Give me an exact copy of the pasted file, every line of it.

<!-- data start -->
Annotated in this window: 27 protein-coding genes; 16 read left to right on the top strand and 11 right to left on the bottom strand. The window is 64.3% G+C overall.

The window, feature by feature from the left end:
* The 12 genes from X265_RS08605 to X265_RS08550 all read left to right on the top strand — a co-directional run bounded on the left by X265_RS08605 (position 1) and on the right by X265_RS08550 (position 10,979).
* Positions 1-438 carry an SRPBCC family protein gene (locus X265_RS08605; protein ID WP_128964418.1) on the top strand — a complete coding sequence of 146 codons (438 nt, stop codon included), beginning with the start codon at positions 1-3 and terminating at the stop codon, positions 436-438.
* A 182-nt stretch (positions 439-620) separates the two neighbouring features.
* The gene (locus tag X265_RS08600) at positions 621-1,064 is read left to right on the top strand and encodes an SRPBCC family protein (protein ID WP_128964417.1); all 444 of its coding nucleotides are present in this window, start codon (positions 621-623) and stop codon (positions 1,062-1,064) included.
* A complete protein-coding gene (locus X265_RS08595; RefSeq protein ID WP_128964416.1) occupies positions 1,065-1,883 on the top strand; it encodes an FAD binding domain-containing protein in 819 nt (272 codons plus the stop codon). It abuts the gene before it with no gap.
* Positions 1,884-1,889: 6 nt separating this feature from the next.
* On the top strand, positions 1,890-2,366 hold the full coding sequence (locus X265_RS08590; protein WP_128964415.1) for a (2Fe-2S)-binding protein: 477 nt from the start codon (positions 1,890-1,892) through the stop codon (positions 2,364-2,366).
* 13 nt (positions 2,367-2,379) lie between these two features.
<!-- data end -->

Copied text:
Annotated in this window: 27 protein-coding genes; 16 read left to right on the top strand and 11 right to left on the bottom strand. The window is 64.3% G+C overall.

The window, feature by feature from the left end:
* The 12 genes from X265_RS08605 to X265_RS08550 all read left to right on the top strand — a co-directional run bounded on the left by X265_RS08605 (position 1) and on the right by X265_RS08550 (position 10,979).
* Positions 1-438 carry an SRPBCC family protein gene (locus X265_RS08605; protein ID WP_128964418.1) on the top strand — a complete coding sequence of 146 codons (438 nt, stop codon included), beginning with the start codon at positions 1-3 and terminating at the stop codon, positions 436-438.
* A 182-nt stretch (positions 439-620) separates the two neighbouring features.
* The gene (locus tag X265_RS08600) at positions 621-1,064 is read left to right on the top strand and encodes an SRPBCC family protein (protein ID WP_128964417.1); all 444 of its coding nucleotides are present in this window, start codon (positions 621-623) and stop codon (positions 1,062-1,064) included.
* A complete protein-coding gene (locus X265_RS08595; RefSeq protein ID WP_128964416.1) occupies positions 1,065-1,883 on the top strand; it encodes an FAD binding domain-containing protein in 819 nt (272 codons plus the stop codon). It abuts the gene before it with no gap.
* Positions 1,884-1,889: 6 nt separating this feature from the next.
* On the top strand, positions 1,890-2,366 hold the full coding sequence (locus X265_RS08590; protein WP_128964415.1) for a (2Fe-2S)-binding protein: 477 nt from the start codon (positions 1,890-1,892) through the stop codon (positions 2,364-2,366).
* 13 nt (positions 2,367-2,379) lie between these two features.